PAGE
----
The first takes place on 7 May in Trinity College Dublin
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Global energy demand is likely to grow by 39pc by 2030, or 1.6pc annually, almost entirely in non-OECD countries, according to BP’s latest Energy Outlook 2030.
Consumption in OECD countries is expected to rise by just 4pc in total over the period. Global energy will remain dominated by fossil fuels (at 81pc of global energy demand by 2030), the period should also see increased fuel-switching, with more gas and renewables use at the expense of coal and oil, the report states.
That gradual switching should see renewables, including biofuels, continue to be the fastest growing sources of energy globally, rising at an annual rate of more than 8pc, much quicker even than natural gas, the fastest growing fossil fuel at about 2pc a year over the period to 2030.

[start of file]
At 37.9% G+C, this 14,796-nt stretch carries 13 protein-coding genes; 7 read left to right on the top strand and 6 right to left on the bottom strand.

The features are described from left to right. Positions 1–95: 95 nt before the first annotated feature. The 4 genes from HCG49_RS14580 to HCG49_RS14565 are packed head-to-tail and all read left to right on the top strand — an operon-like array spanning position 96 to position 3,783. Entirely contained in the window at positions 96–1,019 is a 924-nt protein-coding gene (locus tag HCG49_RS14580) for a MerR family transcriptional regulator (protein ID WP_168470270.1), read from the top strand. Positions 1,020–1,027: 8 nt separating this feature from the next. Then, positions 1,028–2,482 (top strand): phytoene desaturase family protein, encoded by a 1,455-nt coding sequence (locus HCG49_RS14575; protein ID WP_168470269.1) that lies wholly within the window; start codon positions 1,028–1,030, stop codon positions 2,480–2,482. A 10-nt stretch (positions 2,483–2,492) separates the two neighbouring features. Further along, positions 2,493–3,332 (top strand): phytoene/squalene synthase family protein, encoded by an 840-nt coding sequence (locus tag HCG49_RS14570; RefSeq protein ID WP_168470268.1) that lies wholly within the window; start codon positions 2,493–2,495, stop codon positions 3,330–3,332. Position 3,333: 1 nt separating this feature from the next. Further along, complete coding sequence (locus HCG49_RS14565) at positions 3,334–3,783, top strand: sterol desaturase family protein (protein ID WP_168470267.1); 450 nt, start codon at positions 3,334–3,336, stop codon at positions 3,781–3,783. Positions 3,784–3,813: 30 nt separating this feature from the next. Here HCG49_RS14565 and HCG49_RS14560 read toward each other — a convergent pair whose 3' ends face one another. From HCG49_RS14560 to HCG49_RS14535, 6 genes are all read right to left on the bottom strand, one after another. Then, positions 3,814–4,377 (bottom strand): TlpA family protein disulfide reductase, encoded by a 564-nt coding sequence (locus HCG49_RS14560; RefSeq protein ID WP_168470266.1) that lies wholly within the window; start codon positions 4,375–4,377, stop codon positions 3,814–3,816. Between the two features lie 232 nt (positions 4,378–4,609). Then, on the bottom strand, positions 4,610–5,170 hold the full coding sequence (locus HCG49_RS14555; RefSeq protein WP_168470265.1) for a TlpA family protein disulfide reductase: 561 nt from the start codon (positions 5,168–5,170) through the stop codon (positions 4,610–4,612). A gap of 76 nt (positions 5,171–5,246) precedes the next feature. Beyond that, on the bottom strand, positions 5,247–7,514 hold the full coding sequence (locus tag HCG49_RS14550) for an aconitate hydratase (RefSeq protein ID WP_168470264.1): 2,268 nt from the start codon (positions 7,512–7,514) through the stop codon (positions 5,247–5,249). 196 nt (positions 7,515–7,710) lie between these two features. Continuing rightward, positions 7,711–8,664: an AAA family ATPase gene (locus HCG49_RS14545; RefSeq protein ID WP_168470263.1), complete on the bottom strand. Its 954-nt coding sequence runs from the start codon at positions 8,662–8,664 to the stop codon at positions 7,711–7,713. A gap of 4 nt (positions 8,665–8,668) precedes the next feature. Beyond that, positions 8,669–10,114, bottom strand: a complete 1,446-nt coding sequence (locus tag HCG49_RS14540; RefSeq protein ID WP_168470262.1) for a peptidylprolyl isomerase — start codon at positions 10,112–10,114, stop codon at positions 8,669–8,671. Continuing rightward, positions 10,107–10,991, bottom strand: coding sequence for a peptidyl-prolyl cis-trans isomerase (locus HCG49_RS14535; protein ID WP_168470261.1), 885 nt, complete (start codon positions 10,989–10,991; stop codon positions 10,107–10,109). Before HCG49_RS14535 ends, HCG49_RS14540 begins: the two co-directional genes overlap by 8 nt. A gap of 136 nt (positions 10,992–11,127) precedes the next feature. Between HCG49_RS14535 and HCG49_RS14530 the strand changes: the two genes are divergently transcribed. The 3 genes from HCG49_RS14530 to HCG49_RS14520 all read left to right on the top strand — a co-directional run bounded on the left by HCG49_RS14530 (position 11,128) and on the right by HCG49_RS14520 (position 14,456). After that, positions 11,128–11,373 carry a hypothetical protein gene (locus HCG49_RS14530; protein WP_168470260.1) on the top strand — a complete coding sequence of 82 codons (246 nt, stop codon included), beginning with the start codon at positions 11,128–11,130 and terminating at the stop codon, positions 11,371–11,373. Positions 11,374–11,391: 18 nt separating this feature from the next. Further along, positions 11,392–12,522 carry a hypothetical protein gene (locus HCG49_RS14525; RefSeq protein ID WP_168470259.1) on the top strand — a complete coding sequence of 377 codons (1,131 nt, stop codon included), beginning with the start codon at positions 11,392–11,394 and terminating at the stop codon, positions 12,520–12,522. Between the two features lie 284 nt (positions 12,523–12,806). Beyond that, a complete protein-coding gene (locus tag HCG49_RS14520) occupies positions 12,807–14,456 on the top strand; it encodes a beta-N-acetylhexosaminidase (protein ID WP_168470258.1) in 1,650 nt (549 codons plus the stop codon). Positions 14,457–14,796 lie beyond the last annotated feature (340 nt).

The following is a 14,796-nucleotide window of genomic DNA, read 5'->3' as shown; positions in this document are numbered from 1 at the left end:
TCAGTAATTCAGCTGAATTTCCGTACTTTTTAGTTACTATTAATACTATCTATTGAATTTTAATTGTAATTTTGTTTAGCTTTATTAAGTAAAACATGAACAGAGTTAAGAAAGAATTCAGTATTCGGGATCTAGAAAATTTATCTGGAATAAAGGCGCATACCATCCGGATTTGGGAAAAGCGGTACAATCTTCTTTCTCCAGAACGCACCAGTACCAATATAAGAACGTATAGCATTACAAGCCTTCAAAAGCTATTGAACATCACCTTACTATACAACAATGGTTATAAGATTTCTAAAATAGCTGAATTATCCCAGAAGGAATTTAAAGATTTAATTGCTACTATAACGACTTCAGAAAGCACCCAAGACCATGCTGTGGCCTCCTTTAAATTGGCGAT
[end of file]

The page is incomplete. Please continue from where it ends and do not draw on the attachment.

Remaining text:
“This report helps us to be both realistic and optimistic. It shows there are things we can’t change - like the underlying drivers of energy demand - and things we can change – like the way we satisfy that demand,” said BP chief executive Bob Dudley.
“The main message is that we need to have an open, competitive energy sector, which encourages innovation and thereby maximises efficiency in order to enjoy energy that is sufficient, secure and sustainable into the future.”
Oil, the world’s leading fuel today, will continue to lose market share throughout the period although demand for hydrocarbon liquids will still reach 103 million barrels per day in 2030, up by 18pc from 2010.
Global CO2 emissions are likely to rise by about 28pc by 2030 — slower than the current rate of energy demand growth due to the rapid growth of renewables and natural gas. If more aggressive policies than currently envisioned are introduced, global CO2 emissions could begin to decline by 2030, the BP report stated